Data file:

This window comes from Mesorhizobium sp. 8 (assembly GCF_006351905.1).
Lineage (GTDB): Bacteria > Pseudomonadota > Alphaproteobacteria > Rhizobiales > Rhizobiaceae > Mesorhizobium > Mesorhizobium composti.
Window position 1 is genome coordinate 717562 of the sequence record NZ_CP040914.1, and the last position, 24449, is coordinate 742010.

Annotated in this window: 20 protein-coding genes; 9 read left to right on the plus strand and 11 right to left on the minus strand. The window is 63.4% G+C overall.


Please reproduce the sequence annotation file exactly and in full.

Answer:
This window comes from Mesorhizobium sp. 8 (assembly GCF_006351905.1).
Lineage (GTDB): Bacteria > Pseudomonadota > Alphaproteobacteria > Rhizobiales > Rhizobiaceae > Mesorhizobium > Mesorhizobium composti.
Window position 1 is genome coordinate 717562 of the sequence record NZ_CP040914.1, and the last position, 24449, is coordinate 742010.

Annotated in this window: 20 protein-coding genes; 9 read left to right on the plus strand and 11 right to left on the minus strand. The window is 63.4% G+C overall.